"The real Crusade had now started.The NCRLC was established, its campaign was outlined, its leaders were chosen and the battlefield had been awaiting the offensive for almost a hundred years.But a quick victory was not in the offing" (Raymond Philip Witte, SM,
Twenty-Five Years of Crusading: A History of the National Catholic Rural Life Conference, Des Moines: The National Catholic Rural Life Conference, 1948, p. 70).

Certainly, from my own following of the work of the conference and from my conversations with its officers and members on Nov. 6, it is clear that the campaign of promoting the pastoral care of rural America continues and must continue for the sake of farmers and the sake of us all.

Catholic faith and rural life

What is the particular concern of the Church for rural life?At the heart of rural life is a truth of faith, which the NCRLC has striven to serve since its foundation 81 years ago: God our Father has placed into our care the soil, the plants and the animals, for which farmers, as individuals and families, have responsibility for their own good and for the good of all their brothers and sisters.In other words, in the work of agriculture, farmers are called to be faithful stewards of God’s gifts of food and fiber for all His children.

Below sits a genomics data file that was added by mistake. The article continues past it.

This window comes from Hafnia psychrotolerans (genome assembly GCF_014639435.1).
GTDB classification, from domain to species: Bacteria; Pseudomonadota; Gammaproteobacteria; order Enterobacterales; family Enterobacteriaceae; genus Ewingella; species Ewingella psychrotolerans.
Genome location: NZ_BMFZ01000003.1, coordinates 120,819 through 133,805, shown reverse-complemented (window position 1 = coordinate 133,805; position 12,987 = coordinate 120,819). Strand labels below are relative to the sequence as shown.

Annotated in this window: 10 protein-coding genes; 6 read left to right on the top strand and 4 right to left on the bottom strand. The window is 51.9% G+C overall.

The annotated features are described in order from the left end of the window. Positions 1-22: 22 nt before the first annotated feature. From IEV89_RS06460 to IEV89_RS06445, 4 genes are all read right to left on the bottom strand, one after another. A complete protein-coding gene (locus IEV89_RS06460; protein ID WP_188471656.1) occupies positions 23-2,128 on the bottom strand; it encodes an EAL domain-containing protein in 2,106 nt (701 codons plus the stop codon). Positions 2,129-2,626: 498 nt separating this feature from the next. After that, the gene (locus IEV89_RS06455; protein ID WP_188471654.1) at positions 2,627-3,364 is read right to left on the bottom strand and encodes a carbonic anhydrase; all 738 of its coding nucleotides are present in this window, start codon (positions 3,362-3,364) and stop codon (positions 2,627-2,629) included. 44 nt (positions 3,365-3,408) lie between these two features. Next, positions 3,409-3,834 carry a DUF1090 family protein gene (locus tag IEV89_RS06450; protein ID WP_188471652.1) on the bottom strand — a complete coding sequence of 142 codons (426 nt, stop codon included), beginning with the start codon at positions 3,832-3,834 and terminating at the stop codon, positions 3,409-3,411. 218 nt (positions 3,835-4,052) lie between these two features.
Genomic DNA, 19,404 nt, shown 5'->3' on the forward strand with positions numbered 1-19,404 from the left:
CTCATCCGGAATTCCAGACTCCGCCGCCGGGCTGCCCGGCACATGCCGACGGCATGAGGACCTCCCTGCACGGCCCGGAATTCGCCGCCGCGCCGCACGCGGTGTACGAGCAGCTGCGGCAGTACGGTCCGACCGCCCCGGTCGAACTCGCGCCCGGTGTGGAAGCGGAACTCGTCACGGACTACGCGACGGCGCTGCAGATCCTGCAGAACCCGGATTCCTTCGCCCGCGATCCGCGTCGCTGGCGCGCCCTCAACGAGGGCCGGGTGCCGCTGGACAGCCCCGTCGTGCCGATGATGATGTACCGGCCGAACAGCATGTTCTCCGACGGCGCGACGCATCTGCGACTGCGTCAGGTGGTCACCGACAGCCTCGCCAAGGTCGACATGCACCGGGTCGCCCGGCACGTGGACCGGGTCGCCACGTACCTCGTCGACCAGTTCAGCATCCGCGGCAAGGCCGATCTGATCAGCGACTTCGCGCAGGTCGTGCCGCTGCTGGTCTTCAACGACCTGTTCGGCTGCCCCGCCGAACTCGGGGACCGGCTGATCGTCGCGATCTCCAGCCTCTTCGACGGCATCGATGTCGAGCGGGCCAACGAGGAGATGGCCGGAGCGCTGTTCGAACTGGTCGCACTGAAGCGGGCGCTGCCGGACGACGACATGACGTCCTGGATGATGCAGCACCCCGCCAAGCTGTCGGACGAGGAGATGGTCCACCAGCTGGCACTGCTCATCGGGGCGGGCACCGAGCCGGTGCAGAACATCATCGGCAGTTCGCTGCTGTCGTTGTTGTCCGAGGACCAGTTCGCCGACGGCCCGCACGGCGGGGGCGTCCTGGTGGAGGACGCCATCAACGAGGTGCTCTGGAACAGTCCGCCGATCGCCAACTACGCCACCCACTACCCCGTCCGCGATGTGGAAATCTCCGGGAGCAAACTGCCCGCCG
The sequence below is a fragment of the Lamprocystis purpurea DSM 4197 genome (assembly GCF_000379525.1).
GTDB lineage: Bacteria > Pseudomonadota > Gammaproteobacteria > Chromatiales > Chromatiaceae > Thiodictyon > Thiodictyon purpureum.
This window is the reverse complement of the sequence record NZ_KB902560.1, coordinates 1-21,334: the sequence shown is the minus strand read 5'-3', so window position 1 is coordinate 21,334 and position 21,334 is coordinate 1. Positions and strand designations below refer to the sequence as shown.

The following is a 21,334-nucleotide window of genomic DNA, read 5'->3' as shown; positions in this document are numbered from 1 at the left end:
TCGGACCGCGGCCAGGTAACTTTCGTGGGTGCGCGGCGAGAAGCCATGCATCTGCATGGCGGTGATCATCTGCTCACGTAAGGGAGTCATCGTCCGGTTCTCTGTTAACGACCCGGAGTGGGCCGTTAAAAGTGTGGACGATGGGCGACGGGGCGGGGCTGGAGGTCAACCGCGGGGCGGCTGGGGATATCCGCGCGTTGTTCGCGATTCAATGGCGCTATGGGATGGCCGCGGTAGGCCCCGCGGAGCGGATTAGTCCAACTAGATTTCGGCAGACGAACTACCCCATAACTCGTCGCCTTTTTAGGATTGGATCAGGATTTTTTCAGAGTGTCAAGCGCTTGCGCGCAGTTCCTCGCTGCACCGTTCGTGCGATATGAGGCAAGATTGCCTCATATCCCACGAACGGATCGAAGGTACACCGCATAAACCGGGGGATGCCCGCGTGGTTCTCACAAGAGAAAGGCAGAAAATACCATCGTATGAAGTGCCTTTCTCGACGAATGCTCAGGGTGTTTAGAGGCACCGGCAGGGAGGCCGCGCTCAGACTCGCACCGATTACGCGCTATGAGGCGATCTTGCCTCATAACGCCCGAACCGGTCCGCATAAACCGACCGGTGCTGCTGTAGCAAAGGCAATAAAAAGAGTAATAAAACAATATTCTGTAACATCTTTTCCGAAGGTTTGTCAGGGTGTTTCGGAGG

The truth is taught by our Lord in the parable of the rich man with the good harvest (Luke 12:5-21).

The rich man in the parable failed to understand the full destiny of the "good harvest" with which God had blessed him as a farmer.Yes, the harvest was meant to provide for his needs, but, what is more, the surplus was meant to provide for the needs of others.St. Paul teaches the same truth to the Christians at Corinth, reminding them that God "multiplies his favors" among us so that we "have enough of everything and even a surplus for good works" (2 Corinthians 9:8-11).The rich man in the parable, forgetting the full destiny of the "good harvest," falls into greed, believing himself to be the master of the harvest, instead of the master’s faithful steward.